As NYC builds out green infrastructure, some brace for unintended consequences

·6 min read

A clean energy project that could reduce New York City’s air pollution emissions by as much as 10% has Bronx residents worried the ambitious plan may also bring unwanted fallout.

Their concern isn’t the clean energy, but how it will be conveyed and what that might mean to neighborhoods that for years have absorbed projects sold as being for the greater good, but have hurt residents.

Two proposals in particular have raised such fears — one that sought to place a high voltage converter station in a residential part of the South Bronx and another which hints at the prospect of taking control of parkland to complete the project.

“We don’t want more Cross Bronx Expressways and more Major Deegans,” said Chauncy Young, a board member with the Bronx Council for Environmental Quality, referring to highways that have contributed to the borough’s sky-high asthma rate. “We want the green energy, but we don’t want the Bronx to be negatively impacted.”

Determining whether such impacts could come to pass has been tough, though, said Young, who noted that not all the details from the proposals being considered have been made public.

“There’s not clarity,” he explained.

The goal of the project, which likely would take at least five years to complete, is to replace fossil fuel-generated electricity with power that’s derived from cleaner sources like solar, wind and geothermal energy.

Right now, behind the scenes conversations about how that will proceed highlight a tension likely to persist for years as the city and state attempt to lighten their carbon imprint: How does government strike the right balance between providing clean energy and ensuring the people who use it aren’t adversely impacted?

To bring that energy to the city, several firms have submitted bids to the New York State Energy Research and Development Authority. The proposals submitted are available for public review on NYSERDA’s website, but many have been redacted, which, according to the authority, is permitted to ensure the firms are not “commercially harmed” by having to disclose sensitive details.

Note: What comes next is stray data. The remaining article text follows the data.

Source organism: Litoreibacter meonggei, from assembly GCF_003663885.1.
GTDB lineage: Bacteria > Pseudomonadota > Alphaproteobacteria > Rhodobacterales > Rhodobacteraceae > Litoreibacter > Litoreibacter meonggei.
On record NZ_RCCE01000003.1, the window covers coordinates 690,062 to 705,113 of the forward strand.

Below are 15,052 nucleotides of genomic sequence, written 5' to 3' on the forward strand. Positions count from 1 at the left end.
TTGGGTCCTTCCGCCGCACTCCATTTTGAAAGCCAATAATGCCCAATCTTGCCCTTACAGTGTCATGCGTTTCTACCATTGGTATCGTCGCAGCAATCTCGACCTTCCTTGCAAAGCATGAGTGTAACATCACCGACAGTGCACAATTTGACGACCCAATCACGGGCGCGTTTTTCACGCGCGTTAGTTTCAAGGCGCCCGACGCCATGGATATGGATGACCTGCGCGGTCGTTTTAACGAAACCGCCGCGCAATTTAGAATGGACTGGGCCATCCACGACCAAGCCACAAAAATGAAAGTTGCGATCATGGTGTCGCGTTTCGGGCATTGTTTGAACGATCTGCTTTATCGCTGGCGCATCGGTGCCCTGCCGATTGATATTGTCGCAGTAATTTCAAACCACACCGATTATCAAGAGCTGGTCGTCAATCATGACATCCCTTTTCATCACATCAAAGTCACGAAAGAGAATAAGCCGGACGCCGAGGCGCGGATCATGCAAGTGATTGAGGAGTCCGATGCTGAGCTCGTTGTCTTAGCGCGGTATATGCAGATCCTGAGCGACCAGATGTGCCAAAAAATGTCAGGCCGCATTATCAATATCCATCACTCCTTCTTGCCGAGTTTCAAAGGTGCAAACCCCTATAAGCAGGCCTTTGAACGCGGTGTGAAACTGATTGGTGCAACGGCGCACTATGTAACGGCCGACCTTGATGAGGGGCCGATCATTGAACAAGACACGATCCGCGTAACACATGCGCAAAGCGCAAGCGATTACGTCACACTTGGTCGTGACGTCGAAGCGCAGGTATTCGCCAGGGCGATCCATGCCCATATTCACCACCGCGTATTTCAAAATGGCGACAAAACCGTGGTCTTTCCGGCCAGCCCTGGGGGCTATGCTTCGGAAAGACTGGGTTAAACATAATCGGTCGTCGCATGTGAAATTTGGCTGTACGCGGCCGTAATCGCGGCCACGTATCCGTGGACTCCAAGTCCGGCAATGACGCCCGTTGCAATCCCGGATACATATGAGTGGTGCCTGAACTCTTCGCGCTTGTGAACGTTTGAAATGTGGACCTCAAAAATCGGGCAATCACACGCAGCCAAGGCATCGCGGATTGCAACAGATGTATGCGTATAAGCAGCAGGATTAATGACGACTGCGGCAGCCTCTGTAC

Two of the posted proposals have revealed enough to mobilize community leaders, though.

One idea, which has since been scuttled, would have placed a facility near the Bronx Terminal Market to convert high voltage direct current to alternating current. That was floated in a joint proposal from a company called Forward Power and the New York Power Authority, a state-controlled entity.

Forward Power is led by Michael Polsky, the CEO of Invenergy, and Jeff Blau, the CEO of Related Companies, whose owner Stephen Ross is a long-time friend of President Donald Trump and was a donor to his campaign.

The problem residents and community leaders had with the Forward Power-NYPA proposal is that studies have identified higher than average incidences of childhood leukemia clusters near high-voltage AC transmission lines.

An outcry from the community and intervention from elected leaders like Rep. Ritchie Torres led to Forward Power dropping that part of their plan, which would have put the converter station just blocks from a mall in a densely-packed neighborhood. Its honchos also committed in a letter to Torres (D-Bronx) that they would not seek to place it in “other residential areas”.

“We will site the converter station in an industrial area,” Blau, Polsky and NYPA President Gil Quiniones wrote in the missive to Torres.

Cesar Yoc, president of the Bronx Institute for Urban Systems, said that doesn’t leave him feeling very confident, though.

“There’s concern in general as far as where they’re going to put this thing,” he said. “We don’t know what the next location is going to be.”